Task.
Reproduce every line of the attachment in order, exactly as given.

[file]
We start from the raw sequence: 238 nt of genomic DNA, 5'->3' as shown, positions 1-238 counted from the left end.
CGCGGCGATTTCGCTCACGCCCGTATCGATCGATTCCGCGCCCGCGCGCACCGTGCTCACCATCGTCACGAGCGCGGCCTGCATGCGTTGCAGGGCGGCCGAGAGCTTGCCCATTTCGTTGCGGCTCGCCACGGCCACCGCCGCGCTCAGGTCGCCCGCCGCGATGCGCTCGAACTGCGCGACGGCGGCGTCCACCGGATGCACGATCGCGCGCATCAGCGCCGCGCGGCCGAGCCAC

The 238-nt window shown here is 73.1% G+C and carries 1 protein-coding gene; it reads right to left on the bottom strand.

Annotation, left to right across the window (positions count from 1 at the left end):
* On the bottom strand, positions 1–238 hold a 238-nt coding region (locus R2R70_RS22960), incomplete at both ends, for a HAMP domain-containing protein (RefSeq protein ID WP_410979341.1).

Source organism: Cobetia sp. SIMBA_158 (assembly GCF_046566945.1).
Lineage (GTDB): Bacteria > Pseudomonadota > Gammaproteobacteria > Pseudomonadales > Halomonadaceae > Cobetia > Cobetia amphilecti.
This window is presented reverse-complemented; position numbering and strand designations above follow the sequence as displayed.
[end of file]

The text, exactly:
We start from the raw sequence: 238 nt of genomic DNA, 5'->3' as shown, positions 1-238 counted from the left end.
CGCGGCGATTTCGCTCACGCCCGTATCGATCGATTCCGCGCCCGCGCGCACCGTGCTCACCATCGTCACGAGCGCGGCCTGCATGCGTTGCAGGGCGGCCGAGAGCTTGCCCATTTCGTTGCGGCTCGCCACGGCCACCGCCGCGCTCAGGTCGCCCGCCGCGATGCGCTCGAACTGCGCGACGGCGGCGTCCACCGGATGCACGATCGCGCGCATCAGCGCCGCGCGGCCGAGCCAC

The 238-nt window shown here is 73.1% G+C and carries 1 protein-coding gene; it reads right to left on the bottom strand.

Annotation, left to right across the window (positions count from 1 at the left end):
* On the bottom strand, positions 1–238 hold a 238-nt coding region (locus R2R70_RS22960), incomplete at both ends, for a HAMP domain-containing protein (RefSeq protein ID WP_410979341.1).

Source organism: Cobetia sp. SIMBA_158 (assembly GCF_046566945.1).
Lineage (GTDB): Bacteria > Pseudomonadota > Gammaproteobacteria > Pseudomonadales > Halomonadaceae > Cobetia > Cobetia amphilecti.
This window is presented reverse-complemented; position numbering and strand designations above follow the sequence as displayed.